Eaves, Awnings, and Home Exterior Weather-Resistance

Eaves and awnings with sufficient reach are features I see lacking far too often on homes. Granted, one can argue that it’s more often than not a matter of style or design. True, and I don’t want this to come across sounding like it’s a crime if your house doesn’t have a 1 meter awning on every window. But at times one must choose between fashion or style and durability when designing a structure. Ideally, a skilled architect will achieve an artistic and structurally sound balance.

We all at least vaguely understand the functions of eaves and awnings, but perhaps we don’t fully comprehend all their benefits. First of all, you should look at eaves and awnings as your first line of defense against rain and sun-induced rot and decay. This is true of all exterior walls of your home, as well as the interior sections of your house that are exposed via your windows and doors.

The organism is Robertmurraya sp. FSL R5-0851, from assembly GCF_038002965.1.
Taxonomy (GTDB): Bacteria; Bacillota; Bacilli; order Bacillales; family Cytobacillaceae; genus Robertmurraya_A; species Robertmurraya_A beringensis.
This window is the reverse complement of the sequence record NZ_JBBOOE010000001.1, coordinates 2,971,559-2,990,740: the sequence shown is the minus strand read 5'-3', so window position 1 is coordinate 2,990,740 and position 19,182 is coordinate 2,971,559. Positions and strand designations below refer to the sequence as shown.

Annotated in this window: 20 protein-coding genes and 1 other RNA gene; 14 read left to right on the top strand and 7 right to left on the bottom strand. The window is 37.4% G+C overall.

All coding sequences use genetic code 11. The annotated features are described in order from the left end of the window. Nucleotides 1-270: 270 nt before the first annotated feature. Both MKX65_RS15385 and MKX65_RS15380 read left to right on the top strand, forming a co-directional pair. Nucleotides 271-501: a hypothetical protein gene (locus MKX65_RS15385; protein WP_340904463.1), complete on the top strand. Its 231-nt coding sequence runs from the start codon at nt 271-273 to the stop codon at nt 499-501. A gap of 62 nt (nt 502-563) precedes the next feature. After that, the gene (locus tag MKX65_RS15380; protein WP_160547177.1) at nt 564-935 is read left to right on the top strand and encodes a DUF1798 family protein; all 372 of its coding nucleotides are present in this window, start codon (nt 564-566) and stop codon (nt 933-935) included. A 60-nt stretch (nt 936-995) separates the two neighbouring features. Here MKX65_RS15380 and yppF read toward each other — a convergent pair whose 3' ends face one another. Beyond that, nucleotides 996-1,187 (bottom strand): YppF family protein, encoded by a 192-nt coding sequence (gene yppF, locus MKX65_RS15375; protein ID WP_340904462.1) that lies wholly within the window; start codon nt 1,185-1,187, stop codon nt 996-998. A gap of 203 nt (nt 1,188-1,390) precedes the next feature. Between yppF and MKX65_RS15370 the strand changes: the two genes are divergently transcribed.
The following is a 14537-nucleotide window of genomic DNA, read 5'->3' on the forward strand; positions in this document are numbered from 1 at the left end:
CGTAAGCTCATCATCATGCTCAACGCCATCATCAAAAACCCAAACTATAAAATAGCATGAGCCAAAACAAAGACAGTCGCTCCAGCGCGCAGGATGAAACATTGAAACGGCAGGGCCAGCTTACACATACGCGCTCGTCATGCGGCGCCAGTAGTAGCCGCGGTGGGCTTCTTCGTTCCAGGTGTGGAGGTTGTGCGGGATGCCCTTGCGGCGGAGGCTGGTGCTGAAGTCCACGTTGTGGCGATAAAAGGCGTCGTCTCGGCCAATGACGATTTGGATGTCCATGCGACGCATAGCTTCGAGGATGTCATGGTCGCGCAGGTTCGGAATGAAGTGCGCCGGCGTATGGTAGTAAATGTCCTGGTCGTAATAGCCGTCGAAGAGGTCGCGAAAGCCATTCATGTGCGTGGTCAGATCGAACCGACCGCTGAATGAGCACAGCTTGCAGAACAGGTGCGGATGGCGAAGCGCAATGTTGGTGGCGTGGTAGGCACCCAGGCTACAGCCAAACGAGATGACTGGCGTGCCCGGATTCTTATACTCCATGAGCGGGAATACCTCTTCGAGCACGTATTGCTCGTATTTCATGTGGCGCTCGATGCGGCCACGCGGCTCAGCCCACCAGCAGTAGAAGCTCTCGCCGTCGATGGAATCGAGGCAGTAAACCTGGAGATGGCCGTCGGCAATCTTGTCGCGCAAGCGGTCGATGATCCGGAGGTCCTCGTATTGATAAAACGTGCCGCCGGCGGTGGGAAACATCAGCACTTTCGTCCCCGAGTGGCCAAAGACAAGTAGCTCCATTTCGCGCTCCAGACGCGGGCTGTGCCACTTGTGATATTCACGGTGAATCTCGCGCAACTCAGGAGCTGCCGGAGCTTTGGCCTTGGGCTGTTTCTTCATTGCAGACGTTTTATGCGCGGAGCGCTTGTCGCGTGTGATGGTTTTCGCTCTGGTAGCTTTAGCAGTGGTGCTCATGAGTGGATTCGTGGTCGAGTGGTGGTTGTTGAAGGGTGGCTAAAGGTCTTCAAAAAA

As tough as your exterior walls can be, they are never impervious to the power of the sun and rain! In truth, NOTHING you do to the exterior of your home will keep it from eventually succumbing to the sun and rain, but there are some things you can do to make it last significantly longer. And when I say significantly, I mean the potential difference between a house lasting 20 years and 100+ years!

I suppose it doesn’t take a genius to deduce that falling rain will first land on your roof, subsequently flow downward into your rain gutters and then continue on into your drainage system. But the one variable that we mustn’t forget is the wind! Rarely does rain fall at a completely vertical angle. The wind will to varying degrees, drive the rain – or snow – against your house. This is where your eaves and awnings play a large role!

In terms of durability, the further your eaves extend past your exterior walls the better! Obviously, there is a drawback to your eaves protruding too far in that it will block direct sunlight. Plus, once an eave extends past a certain point, it will begin to require vertical support posts, and will then become what is known as a canopy instead of an eave or awning. Aesthetics are another important factor as well.

Skillfully incorporating durable features into your design is tricky, but nothing is more important if you desire a long-lasting home. For me personally, there is something invitingly “homey” about extended eaves and awnings on a house. Perhaps I’m not alone in this perspective. I don’t know, but it just seems to scream warmth, a hot meal, and hospitable hosts.